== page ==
Aditya Birla Group’s first real estate private equity fund, which was launched in 2010, is finally headed for liquidation.
“With the expiry of its extended life, the fund is in the process of liquidation,” says a note released by the firm to its investors on June 27. It further states that even though the fund has reached out to prospective buyers and market participants to purchase all the remaining assets on its portfolio, the response has been tepid.
In 2010, the fund had raised Rs 1,056 crore from domestic investors to primarily deploy capital in Indian residential real estate. According to the note signed by Akshat Pandya, head of real estate investment advisory, Aditya Birla Real Estate Fund-I has returned a total amount of Rs 601 crore to its investors to date by completely exiting four projects and one partially, off its 13 investments.
ABREF’s life tenure was six years, with two one-year extensions, which ended in August 2018. It was a close-ended fund, meaning the capital had to be returned by the end of its life. In August, ABREF notified its investors that due to the global financial crisis and subdued real-estate markets, coupled with a liquidity crunch, the fund had been unable to liquidate its position and return capital to investors. And that they were seeking an extension.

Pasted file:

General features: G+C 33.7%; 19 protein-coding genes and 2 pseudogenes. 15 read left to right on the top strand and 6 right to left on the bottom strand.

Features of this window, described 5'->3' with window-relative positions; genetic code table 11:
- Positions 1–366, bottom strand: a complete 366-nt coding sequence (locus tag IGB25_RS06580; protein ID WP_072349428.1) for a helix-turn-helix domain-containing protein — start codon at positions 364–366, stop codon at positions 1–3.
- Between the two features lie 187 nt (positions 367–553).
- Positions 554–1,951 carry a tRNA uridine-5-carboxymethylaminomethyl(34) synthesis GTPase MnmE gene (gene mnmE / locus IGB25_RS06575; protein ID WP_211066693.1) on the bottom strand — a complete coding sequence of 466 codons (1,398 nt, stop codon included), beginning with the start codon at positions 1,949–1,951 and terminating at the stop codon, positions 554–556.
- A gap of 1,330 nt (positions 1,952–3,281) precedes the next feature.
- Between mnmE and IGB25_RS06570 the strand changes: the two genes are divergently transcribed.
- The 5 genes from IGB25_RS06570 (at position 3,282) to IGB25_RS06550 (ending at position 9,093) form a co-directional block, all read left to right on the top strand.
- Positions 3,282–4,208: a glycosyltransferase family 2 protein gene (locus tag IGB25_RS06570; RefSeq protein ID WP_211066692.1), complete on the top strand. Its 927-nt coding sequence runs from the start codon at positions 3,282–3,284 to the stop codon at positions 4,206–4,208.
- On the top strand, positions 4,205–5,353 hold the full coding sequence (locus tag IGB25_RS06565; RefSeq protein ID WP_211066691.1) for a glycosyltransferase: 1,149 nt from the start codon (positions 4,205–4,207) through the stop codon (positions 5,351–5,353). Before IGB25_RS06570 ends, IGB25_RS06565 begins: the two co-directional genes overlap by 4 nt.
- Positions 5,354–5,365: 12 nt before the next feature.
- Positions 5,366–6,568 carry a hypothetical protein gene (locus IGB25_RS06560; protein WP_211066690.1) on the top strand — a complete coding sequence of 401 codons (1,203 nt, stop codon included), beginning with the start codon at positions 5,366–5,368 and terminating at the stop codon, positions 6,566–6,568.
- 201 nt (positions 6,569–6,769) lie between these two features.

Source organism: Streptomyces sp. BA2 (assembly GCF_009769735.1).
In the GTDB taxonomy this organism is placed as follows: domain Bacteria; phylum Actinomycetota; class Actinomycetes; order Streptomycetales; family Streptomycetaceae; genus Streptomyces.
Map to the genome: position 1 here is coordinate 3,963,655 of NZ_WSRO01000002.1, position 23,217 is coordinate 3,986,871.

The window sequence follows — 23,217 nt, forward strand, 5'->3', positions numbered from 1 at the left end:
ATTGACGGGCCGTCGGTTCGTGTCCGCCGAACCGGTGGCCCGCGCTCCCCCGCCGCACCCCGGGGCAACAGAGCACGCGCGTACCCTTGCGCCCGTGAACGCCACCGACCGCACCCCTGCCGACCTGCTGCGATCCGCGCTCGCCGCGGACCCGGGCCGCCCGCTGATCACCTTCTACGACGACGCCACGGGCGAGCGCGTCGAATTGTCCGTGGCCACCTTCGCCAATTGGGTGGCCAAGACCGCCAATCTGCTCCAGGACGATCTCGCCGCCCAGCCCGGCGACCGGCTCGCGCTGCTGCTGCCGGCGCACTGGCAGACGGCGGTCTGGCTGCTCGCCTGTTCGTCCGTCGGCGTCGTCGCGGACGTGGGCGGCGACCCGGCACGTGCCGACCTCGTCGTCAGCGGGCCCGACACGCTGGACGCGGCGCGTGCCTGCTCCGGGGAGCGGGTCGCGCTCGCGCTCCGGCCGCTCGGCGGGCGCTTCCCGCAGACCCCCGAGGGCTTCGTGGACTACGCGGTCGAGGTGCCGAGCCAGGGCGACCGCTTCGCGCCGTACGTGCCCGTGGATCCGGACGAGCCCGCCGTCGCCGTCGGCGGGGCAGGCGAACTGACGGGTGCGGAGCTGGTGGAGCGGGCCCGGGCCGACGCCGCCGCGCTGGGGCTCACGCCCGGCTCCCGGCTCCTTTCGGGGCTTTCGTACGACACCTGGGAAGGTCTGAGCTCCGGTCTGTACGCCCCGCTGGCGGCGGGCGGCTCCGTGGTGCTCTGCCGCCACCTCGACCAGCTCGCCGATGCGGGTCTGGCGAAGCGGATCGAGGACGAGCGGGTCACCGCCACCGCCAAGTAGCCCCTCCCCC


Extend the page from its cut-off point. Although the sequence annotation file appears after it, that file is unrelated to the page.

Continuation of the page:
On November 27, 2018, Forbes India had first reported on the ongoing distress in the fund. Response is awaited for an email sent to the company this morning. The story will be updated as the response comes.
The letter, which Forbes India has seen, also states that they had reviewed the fund’s performance for the year ending March 2019, where the fund’s investments were valued by an independent valuer at the net asset value (NAV) at 0.89x.The statement means that when the fund is being liquidated, it cannot recover its original principal investment. The fund is expected to be fully liquidated by August 31, 2019.
The letter to the investor does not clarify how the investors will be paid out. “We have been requesting them to find a resolution for a long time, but neither Sebi nor the senior management at the group took cognizance of any of our complaints. By the time this liquidation happens further value erosion will take place,” says an investor of the fund who did not wish to be identified.
Indian residential real estate funds have found it difficult to recover capital from its vintage funds. The letter also blames the ongoing liquidity crisis for its inability to refinance four of its projects, indicating that the going is not going to be easier for real estate fund managers anytime soon.